Album Review: The Stooges – Live At Goose Lake: August 8th 1970
The place of The Stooges in the history of punk rock is impossible to over-exaggerate. More than any other band, the Detroit-based four-piece of frontman Iggy Pop, guitar and drum playing brothers Ron and Scott Asheton and bass player Dave Alexander created the blueprint for post-Stones hard rock with the release of their seminal, self-titled debut in August 1969.
The following summer, in July 1970, they upped the ante by releasing their freewheeling second album, Fun House, a tight but experimental set that saw them – their line-up augmented by sax player Steve Mackay – incorporate the influence of free jazz into their hard-driving, ragged sound. Fun House remains an album by which all American rock albums are measured, its ferocity and scope failing to find an audience at the time but its influence evident on everyone from David Bowie through to Henry Rollins, Kurt Cobain and Jack White.
The latter’s label, Third Man, are responsible for releasing this mythical live set – issued bang on the 50th anniversary of the show itself – which was recorded a few weeks after the release of Fun House. It is the stuff of legend, Iggy inciting the 200,000 capacity crowd into riotous a frenzy at his hometown festival of Goose Lake, while the band deliver a ferocious run-through of the whole of their second album. Oh, and it ends with the plug being pulled on them due to their set overrunning…
Rather than being based purely on the performance, the set’s legendary status lies in the inter-band dynamic, with Dave Alexander cast as the eternal outsider. The bassist was summarily fired immediately after this show for being loaded on stage, with Iggy claiming that he had failed to play a single note throughout the set.
This recording proves that to be untrue, Dave being audible on a number of tunes. That said, his playing is sloppy and, in places, his altered state means that he’s either in the wrong key or stops completely. His lack of focus is in stark contrast to the performance of the Asheton brothers who are in devastating form.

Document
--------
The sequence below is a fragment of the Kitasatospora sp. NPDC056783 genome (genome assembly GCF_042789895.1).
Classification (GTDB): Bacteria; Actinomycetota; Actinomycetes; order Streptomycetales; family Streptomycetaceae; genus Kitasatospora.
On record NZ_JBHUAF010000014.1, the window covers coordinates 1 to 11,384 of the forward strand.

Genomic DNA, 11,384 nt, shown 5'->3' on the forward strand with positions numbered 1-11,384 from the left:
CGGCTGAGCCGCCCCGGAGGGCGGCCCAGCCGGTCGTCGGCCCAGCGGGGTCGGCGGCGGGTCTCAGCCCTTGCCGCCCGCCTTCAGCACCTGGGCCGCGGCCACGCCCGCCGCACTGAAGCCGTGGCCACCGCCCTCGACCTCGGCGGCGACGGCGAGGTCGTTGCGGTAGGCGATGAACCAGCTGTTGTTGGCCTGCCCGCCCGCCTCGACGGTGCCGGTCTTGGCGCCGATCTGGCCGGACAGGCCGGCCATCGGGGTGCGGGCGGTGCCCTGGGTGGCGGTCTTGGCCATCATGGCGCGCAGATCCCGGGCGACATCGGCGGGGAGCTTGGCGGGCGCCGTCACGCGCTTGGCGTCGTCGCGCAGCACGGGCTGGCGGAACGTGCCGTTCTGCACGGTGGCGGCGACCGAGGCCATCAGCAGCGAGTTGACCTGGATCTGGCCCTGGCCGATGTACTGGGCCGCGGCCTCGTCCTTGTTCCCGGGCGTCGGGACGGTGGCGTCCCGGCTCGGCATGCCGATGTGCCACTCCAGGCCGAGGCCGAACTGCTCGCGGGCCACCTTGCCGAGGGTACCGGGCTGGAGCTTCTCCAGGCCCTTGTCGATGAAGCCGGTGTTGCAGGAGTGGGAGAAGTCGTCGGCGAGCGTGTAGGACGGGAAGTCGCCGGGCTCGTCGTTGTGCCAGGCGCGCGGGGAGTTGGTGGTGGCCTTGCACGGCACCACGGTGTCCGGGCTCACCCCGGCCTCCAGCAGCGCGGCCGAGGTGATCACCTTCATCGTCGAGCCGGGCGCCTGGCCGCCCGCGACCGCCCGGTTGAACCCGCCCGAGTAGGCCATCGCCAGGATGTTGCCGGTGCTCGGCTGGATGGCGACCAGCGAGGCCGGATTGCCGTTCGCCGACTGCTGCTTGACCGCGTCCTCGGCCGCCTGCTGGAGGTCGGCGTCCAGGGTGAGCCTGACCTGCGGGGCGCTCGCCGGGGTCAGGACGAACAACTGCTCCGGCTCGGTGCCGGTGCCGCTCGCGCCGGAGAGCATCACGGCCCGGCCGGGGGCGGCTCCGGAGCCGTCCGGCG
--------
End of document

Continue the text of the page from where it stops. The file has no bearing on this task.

If Ron Asheton misses Iggy’s opening cue to “Take it!” as he launches into a glorious version of set opener Loose, his guitar roars throughout the six tracks that follow. His brother Scott, meanwhile, delivers an equally relentless performance from behind his kit. Iggy, meanwhile, sounds like a man possessed – a point he would later confess was down to the sheer frustration he felt at Alexander’s performance rather than purely to the amount of illicit substances he’d ingested prior to the show.
Despite the inconsistencies in the bass playing department, Live At Goose Lake, captures The Stooges in their prime. Recorded by audio engineer Jim Cassily, this quarter-inch soundboard tape was found languishing in his basement following his death and has been faithfully restored by GRAMMY-winning producer Vance Powell (known for his work with everyone from The White Stripes to Clutch via Sturgill Simpson). For Stooges devotees Jack White and Third Man co-founder Ben Swank, the album’s release has been something of a personal crusade, the pair negotiating their way around Iggy’s longstanding grudge against Alexander’s performance and the singer’s uncertainty over the set’s validity.
The press release accompanying this long lost recording describes Live At Goose Lake as being “the Rosetta Stone for fans of this seminal band.” For those of us that have spent years hovering up endless bootlegs featuring the first Stooges line-up in a bid to hear just how wild they really were, that much is true. But this is more than a revelatory, historical document. While it signals the beginning of the end of the original band, it also confirms that when rock’n’roll is at its best, it pushes forward into new territory and has the power to change how we think and how we feel. Live At Goose Lake is effectively a testament to sonic liberation. As Iggy himself proclaims on Down On The Street, for The Stooges there were “No Walls!”
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Live At Goose Lake: August 8th 1970 is out now via Third Man Records.
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